- Infomonster (CD – 2001, tape3A, 33 min.)
- You can't deny the creative ability of a human being and then go on to say: "We will build a just and good world." Those two plans are incompatible; you can't do it. If there is any esoteric lesson in history, that's the lesson.
- Infomonster (CD – 2001, tape3B, 4 min.)
- ...[O]ver the last fifteen years or so I've interviewed a number of people about these dimensional doorways and have culled from these interviews with people what I take to be the most reliable information. Now there is no one single standard of reliability when you get to a [...] matter like this. It's not like: 'well, uh, you run test A-B-C and if it tests out, then you know that the interviewee is telling you accurate information about this subject.' It's much more subtle than that and it takes in a great number of calculations, I guess you could say, but it's more than just that. To qualify an interviewee on this matter requires a lot of inference, requires a lot of questioning along other lines to sort of test out the person's sanity, so to speak, to begin with, and you get a lot of people that you just don't believe.
- Infomonster (CD – 2001, tape4B, 3 min.)
- The hidden elite, or elites, beyond the cartels would be those groups, or that group, which institute and maintain, to the degree that it needs to be maintained, the planetary chessboard with its key pieces, that guarantees the success of ebb and flow, and destruction and rebuilding of societies and civilization over and over and over and over again that keeps human beings trapped within the boundaries of that game. And an elite which also functions to instigate and maintain the illusion of the space-time continuum itself. In that case we are talking about an elite or elites which are far beyond the power of the seven cartels to which I often refer.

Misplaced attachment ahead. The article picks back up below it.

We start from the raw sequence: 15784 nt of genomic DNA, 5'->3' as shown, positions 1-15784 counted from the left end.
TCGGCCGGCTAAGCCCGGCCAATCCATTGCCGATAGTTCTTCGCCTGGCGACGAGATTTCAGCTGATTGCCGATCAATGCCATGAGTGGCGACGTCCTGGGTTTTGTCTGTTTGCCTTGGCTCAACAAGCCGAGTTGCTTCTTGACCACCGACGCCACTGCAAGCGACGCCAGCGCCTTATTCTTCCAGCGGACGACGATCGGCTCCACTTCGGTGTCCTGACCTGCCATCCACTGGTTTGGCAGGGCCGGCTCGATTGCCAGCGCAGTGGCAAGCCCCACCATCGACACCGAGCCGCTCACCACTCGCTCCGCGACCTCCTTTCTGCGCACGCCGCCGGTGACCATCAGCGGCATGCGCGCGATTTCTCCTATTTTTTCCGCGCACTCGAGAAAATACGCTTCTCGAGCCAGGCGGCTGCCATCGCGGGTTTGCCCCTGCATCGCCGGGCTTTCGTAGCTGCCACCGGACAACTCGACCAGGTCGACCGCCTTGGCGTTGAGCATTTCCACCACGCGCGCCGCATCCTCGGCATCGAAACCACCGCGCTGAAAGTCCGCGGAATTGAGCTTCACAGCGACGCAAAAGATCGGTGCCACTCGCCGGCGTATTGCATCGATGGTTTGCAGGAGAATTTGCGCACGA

- Infomonster (CD – 2001, tape4B, 25 min.)
- Now, what about this higher hidden elite or elites, what about it, or them? We get a glimpse of this in organized religion. An organized religion is a sort of sewn-up, finished-off, complete cosmology of the universe at whose apex sits the ruler. Now, this really has little, if anything, to do with one's own personal relationship with what one takes to be God, whatever that may be if it exists for you at all. What organized religion offers instead is a map, a cosmological map, in which there is established a hidden elite that makes the game, that puts the time-space continuum here and keeps it going and adds to the confusion of the ebb and the flow of invented civilizations and destroyed civilizations by somehow insisting that its members undertake certain anti-human activities: cruel crusades, wars, conflicts, efforts to convert the great unwashed and all of that which play such a key role in the history of this planet.
- Infomonster (CD – 2001, tape4B, 27 min.)